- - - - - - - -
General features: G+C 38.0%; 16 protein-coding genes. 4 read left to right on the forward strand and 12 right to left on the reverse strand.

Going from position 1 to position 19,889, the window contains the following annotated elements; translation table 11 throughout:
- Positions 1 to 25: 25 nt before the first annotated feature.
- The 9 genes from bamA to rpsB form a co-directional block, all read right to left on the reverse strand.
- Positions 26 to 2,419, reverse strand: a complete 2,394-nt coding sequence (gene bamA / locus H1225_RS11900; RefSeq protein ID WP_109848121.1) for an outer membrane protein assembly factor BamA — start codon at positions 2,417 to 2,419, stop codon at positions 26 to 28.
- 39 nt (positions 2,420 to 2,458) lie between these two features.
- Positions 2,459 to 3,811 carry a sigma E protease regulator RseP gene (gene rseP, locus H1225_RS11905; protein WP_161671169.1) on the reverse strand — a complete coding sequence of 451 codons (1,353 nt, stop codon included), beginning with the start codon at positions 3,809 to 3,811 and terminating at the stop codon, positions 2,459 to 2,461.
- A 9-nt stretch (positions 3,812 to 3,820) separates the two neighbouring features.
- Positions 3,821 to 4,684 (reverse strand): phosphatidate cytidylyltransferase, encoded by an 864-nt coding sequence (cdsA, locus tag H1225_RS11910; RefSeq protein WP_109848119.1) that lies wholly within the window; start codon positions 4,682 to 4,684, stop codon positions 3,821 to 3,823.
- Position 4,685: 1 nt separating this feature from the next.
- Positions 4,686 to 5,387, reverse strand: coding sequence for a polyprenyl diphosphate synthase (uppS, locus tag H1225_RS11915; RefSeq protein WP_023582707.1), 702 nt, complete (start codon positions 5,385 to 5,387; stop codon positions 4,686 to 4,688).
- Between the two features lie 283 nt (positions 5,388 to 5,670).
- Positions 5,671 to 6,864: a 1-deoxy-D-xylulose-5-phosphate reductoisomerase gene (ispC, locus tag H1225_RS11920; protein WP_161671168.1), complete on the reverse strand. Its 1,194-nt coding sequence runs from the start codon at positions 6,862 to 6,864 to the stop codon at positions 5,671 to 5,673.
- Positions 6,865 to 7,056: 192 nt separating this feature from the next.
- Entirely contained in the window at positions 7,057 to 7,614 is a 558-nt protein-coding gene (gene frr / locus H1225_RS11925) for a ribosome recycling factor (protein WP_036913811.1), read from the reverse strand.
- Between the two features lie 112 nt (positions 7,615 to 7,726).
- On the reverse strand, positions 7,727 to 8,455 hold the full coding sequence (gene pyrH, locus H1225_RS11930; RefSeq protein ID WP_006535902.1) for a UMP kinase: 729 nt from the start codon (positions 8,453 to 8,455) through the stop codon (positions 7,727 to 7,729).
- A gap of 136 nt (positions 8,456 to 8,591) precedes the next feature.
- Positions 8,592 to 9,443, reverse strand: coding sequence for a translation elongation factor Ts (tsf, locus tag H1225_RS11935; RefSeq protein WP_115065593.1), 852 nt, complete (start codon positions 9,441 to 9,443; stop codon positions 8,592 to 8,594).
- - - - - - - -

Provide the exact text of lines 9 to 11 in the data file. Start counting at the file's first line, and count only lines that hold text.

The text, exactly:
- Positions 3,821 to 4,684 (reverse strand): phosphatidate cytidylyltransferase, encoded by an 864-nt coding sequence (cdsA, locus tag H1225_RS11910; RefSeq protein WP_109848119.1) that lies wholly within the window; start codon positions 4,682 to 4,684, stop codon positions 3,821 to 3,823.
- Position 4,685: 1 nt separating this feature from the next.
- Positions 4,686 to 5,387, reverse strand: coding sequence for a polyprenyl diphosphate synthase (uppS, locus tag H1225_RS11915; RefSeq protein WP_023582707.1), 702 nt, complete (start codon positions 5,385 to 5,387; stop codon positions 4,686 to 4,688).